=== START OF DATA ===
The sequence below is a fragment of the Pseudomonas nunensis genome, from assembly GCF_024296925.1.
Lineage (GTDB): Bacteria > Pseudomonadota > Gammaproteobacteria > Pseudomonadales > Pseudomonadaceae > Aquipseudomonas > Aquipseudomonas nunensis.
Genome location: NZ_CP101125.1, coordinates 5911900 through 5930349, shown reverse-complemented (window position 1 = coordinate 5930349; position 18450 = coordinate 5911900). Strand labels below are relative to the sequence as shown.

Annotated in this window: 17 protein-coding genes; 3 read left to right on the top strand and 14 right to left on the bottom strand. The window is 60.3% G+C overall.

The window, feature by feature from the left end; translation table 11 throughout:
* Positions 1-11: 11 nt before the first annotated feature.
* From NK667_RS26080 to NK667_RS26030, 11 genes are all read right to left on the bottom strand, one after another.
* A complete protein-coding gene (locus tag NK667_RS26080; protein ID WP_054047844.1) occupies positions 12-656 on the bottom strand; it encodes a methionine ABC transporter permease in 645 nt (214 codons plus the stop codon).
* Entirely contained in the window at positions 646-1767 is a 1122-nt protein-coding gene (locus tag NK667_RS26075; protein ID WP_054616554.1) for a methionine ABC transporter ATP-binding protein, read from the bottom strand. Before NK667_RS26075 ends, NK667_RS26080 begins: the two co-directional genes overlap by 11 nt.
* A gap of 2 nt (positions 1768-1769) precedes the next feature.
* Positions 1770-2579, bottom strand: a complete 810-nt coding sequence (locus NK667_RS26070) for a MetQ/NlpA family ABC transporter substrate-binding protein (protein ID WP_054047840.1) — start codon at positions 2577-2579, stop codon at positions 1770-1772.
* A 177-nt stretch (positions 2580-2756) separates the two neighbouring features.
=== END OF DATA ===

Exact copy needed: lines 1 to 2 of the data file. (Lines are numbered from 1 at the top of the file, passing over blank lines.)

The sequence below is a fragment of the Pseudomonas nunensis genome, from assembly GCF_024296925.1.
Lineage (GTDB): Bacteria > Pseudomonadota > Gammaproteobacteria > Pseudomonadales > Pseudomonadaceae > Aquipseudomonas > Aquipseudomonas nunensis.